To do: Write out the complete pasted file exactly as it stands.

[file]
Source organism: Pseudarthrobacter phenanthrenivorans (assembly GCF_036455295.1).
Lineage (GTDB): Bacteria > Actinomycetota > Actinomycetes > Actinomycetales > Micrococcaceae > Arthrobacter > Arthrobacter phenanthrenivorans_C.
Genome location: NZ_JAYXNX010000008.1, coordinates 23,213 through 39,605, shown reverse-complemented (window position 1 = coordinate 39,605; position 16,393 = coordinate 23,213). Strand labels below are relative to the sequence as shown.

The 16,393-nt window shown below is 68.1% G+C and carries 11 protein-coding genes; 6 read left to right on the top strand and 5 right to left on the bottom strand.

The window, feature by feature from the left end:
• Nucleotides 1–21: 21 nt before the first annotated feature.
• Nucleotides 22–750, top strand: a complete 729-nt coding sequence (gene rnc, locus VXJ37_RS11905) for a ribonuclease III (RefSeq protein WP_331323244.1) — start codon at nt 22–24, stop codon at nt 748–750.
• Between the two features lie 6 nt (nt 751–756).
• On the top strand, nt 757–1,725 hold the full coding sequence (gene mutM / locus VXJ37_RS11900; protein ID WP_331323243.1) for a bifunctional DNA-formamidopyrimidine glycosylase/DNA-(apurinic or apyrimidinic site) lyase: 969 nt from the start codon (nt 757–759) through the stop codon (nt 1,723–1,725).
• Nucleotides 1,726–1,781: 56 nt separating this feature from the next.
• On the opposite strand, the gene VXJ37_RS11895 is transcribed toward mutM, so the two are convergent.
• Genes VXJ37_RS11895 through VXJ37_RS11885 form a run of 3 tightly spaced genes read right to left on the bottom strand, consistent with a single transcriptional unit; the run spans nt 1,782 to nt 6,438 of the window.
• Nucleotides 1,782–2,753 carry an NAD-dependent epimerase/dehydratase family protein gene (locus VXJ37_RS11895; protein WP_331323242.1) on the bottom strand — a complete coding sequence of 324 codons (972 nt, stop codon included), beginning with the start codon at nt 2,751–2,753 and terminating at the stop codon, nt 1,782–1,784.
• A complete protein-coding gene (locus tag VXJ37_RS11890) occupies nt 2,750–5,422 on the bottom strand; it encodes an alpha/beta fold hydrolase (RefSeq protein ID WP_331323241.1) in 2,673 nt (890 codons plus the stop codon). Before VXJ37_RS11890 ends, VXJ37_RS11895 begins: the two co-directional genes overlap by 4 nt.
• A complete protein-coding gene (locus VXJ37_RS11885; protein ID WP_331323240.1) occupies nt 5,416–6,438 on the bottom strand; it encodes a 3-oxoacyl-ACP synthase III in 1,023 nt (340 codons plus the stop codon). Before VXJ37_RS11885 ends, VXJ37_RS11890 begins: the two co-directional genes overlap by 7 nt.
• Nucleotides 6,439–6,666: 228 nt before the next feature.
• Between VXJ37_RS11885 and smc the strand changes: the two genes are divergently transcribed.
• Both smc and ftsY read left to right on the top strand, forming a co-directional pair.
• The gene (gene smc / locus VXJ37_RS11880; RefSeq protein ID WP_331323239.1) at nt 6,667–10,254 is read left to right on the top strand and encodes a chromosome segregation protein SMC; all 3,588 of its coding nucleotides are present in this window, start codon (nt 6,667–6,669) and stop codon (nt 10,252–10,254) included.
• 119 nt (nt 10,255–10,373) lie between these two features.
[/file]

Source organism: Pseudarthrobacter phenanthrenivorans (assembly GCF_036455295.1).
Lineage (GTDB): Bacteria > Actinomycetota > Actinomycetes > Actinomycetales > Micrococcaceae > Arthrobacter > Arthrobacter phenanthrenivorans_C.
Genome location: NZ_JAYXNX010000008.1, coordinates 23,213 through 39,605, shown reverse-complemented (window position 1 = coordinate 39,605; position 16,393 = coordinate 23,213). Strand labels below are relative to the sequence as shown.

The 16,393-nt window shown below is 68.1% G+C and carries 11 protein-coding genes; 6 read left to right on the top strand and 5 right to left on the bottom strand.

The window, feature by feature from the left end:
• Nucleotides 1–21: 21 nt before the first annotated feature.
• Nucleotides 22–750, top strand: a complete 729-nt coding sequence (gene rnc, locus VXJ37_RS11905) for a ribonuclease III (RefSeq protein WP_331323244.1) — start codon at nt 22–24, stop codon at nt 748–750.
• Between the two features lie 6 nt (nt 751–756).
• On the top strand, nt 757–1,725 hold the full coding sequence (gene mutM / locus VXJ37_RS11900; protein ID WP_331323243.1) for a bifunctional DNA-formamidopyrimidine glycosylase/DNA-(apurinic or apyrimidinic site) lyase: 969 nt from the start codon (nt 757–759) through the stop codon (nt 1,723–1,725).
• Nucleotides 1,726–1,781: 56 nt separating this feature from the next.
• On the opposite strand, the gene VXJ37_RS11895 is transcribed toward mutM, so the two are convergent.
• Genes VXJ37_RS11895 through VXJ37_RS11885 form a run of 3 tightly spaced genes read right to left on the bottom strand, consistent with a single transcriptional unit; the run spans nt 1,782 to nt 6,438 of the window.
• Nucleotides 1,782–2,753 carry an NAD-dependent epimerase/dehydratase family protein gene (locus VXJ37_RS11895; protein WP_331323242.1) on the bottom strand — a complete coding sequence of 324 codons (972 nt, stop codon included), beginning with the start codon at nt 2,751–2,753 and terminating at the stop codon, nt 1,782–1,784.
• A complete protein-coding gene (locus tag VXJ37_RS11890) occupies nt 2,750–5,422 on the bottom strand; it encodes an alpha/beta fold hydrolase (RefSeq protein ID WP_331323241.1) in 2,673 nt (890 codons plus the stop codon). Before VXJ37_RS11890 ends, VXJ37_RS11895 begins: the two co-directional genes overlap by 4 nt.
• A complete protein-coding gene (locus VXJ37_RS11885; protein ID WP_331323240.1) occupies nt 5,416–6,438 on the bottom strand; it encodes a 3-oxoacyl-ACP synthase III in 1,023 nt (340 codons plus the stop codon). Before VXJ37_RS11885 ends, VXJ37_RS11890 begins: the two co-directional genes overlap by 7 nt.
• Nucleotides 6,439–6,666: 228 nt before the next feature.
• Between VXJ37_RS11885 and smc the strand changes: the two genes are divergently transcribed.
• Both smc and ftsY read left to right on the top strand, forming a co-directional pair.
• The gene (gene smc / locus VXJ37_RS11880; RefSeq protein ID WP_331323239.1) at nt 6,667–10,254 is read left to right on the top strand and encodes a chromosome segregation protein SMC; all 3,588 of its coding nucleotides are present in this window, start codon (nt 6,667–6,669) and stop codon (nt 10,252–10,254) included.
• 119 nt (nt 10,255–10,373) lie between these two features.